Healthy Gut, Healthy Living – Flexiseq

Healthy Gut, Healthy Living

We often talk about eating right with arthritis. How small tweaks to your diet can make a big difference. The same is true for many forms of joint pain. Be sure to learn more about what an anti-inflammatory diet actually is.

You’ll often hear that you’re only as healthy as your gut, but what does that actually mean? Your gut is your digestive tract, which goes from your mouth to your rectum. Gut health refers to the overall state of this area of your body and can have huge implications for your overall health.

So how do you know if your gut is healthy? Symptoms of an unhealthy gut include bloating, upset stomach, tiredness, skin problems and skin sensitivity. Sometimes our stomachs can be upset by something we ate, but if you frequently deal with these issues there is a chance there’s something else at play.

Everyone can benefit from a good, balanced diet and a happy gut. How can you make your gut healthier? We spoke to some experts to find out.

Why is it important to 'eat right' and what does that mean?

“To 'eat right' is to give your body the optimum fuel it requires. This means finding an ideal balance in our food choices to provide ourselves the full range of micro and macro nutrients that will maximise our mental and physical health and wellbeing. Ultimately the food we eat affects our mood, energy levels, vital systems, and our bodies’ ability to function. This includes things like how our body responds to inflammation and pain. When we choose foods that nourish and boost our vitality, we feel healthier and happier,” says Lydia Oyeniran, Health & Wellbeing Champion at Veo.world.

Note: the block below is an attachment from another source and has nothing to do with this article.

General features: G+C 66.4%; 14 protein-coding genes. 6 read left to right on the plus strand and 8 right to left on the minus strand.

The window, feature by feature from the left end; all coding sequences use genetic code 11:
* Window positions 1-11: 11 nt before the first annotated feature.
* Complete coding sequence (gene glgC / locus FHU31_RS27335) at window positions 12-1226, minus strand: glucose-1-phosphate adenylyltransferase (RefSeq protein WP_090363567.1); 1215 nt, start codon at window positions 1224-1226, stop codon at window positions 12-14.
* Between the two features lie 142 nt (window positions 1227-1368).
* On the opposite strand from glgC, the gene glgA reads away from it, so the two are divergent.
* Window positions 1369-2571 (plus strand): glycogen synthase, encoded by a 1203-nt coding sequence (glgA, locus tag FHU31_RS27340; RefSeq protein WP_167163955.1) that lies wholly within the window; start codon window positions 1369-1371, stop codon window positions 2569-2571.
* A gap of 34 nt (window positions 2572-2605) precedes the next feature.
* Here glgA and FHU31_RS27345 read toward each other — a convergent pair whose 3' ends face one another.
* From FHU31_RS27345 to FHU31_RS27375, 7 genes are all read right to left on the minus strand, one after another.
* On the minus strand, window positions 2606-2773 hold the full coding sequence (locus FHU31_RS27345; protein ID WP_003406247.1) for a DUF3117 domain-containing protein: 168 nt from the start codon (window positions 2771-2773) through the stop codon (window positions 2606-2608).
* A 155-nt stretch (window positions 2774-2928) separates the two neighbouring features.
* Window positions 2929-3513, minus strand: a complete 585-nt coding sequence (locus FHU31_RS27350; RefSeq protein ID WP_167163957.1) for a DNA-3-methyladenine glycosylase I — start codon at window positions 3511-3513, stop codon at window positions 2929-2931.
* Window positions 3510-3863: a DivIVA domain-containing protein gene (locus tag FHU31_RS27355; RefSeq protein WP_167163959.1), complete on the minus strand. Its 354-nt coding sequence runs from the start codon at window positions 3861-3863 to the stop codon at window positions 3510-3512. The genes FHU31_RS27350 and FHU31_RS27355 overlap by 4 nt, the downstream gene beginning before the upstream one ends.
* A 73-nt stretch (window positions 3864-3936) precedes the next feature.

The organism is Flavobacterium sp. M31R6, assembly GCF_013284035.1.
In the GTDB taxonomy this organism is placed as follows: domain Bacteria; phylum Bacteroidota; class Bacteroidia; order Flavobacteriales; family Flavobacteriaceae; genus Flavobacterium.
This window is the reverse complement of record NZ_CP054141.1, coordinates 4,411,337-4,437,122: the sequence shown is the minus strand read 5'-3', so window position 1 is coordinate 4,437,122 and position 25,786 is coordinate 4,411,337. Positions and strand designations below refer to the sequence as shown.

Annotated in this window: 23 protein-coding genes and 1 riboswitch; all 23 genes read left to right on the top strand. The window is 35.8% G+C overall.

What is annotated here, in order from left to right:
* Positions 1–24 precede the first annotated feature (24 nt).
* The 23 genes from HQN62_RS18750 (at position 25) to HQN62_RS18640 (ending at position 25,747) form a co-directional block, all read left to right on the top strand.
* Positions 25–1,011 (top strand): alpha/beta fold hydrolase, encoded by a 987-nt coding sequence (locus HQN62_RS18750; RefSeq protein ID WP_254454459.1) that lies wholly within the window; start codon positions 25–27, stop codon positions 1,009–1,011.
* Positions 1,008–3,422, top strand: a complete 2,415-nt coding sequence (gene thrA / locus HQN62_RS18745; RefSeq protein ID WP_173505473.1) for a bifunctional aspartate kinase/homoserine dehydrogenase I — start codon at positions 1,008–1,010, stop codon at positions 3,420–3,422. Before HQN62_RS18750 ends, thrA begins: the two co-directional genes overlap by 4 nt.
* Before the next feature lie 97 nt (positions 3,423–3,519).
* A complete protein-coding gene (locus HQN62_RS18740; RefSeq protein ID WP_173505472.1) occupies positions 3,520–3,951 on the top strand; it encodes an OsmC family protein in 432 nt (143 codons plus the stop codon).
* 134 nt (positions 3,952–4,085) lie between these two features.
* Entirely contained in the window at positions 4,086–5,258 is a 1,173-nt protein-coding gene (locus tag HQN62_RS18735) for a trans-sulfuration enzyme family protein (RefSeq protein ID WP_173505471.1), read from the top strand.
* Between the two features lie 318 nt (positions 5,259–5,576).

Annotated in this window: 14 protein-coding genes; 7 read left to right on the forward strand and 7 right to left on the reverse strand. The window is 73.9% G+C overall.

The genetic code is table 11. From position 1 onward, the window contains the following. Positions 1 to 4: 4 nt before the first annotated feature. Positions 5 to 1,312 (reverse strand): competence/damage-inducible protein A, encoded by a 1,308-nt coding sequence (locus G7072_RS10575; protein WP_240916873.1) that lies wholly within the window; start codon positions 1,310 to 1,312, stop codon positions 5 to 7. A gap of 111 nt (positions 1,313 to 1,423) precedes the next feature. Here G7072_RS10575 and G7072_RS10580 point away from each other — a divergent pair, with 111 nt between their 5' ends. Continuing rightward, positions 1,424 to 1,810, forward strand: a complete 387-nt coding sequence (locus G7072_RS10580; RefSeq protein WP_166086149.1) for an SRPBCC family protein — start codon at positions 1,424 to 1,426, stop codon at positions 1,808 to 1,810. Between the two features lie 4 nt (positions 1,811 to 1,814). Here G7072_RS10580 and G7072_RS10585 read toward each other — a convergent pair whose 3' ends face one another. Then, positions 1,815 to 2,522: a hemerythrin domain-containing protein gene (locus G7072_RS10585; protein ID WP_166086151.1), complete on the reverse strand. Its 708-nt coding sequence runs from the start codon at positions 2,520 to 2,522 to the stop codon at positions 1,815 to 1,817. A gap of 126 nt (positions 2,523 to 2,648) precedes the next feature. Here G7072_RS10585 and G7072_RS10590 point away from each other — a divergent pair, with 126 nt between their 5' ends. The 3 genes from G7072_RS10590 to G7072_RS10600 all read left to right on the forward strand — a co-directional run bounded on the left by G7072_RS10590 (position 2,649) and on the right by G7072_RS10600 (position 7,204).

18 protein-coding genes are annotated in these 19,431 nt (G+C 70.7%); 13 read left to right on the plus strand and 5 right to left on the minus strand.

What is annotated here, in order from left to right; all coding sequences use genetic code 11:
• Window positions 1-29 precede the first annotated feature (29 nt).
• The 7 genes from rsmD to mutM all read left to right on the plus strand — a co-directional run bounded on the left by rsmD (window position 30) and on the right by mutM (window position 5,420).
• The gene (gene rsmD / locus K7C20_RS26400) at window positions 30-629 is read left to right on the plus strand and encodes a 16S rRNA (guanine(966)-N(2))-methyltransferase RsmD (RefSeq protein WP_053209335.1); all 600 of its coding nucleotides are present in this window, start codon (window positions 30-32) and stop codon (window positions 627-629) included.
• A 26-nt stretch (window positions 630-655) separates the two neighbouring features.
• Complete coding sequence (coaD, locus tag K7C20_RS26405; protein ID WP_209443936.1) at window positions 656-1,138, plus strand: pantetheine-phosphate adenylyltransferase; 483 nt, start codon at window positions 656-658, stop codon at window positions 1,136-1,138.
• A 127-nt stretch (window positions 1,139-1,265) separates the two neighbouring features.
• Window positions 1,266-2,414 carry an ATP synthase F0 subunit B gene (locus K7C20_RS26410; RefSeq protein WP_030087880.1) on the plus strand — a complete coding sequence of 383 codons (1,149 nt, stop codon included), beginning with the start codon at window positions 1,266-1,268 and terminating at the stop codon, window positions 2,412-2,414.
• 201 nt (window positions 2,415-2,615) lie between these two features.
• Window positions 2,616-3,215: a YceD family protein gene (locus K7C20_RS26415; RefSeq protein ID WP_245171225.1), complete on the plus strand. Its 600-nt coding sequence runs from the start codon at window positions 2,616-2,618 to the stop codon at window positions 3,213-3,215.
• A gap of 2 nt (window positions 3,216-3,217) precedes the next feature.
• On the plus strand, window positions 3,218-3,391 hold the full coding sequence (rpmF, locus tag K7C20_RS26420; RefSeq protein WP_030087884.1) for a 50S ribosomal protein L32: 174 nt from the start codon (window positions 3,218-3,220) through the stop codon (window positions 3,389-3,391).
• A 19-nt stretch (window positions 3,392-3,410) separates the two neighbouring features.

You might have heard that you are what you eat, but that really depends on the kinds of foods you like and whether you have any intolerances. Some people swear by a vegan diet, whilst others find that a little meat helps them feel energised. Rather than following a specific diet, try to see how the foods you eat make you feel. If you feel sluggish, bloated, sick after a meal and you experience stomach pain and stomach problems later on, you may want to reduce your intake or look at whether you’re eating too many processed foods. Vegetables, whole grains, fibre, lean proteins and following a balanced diet can go a long way.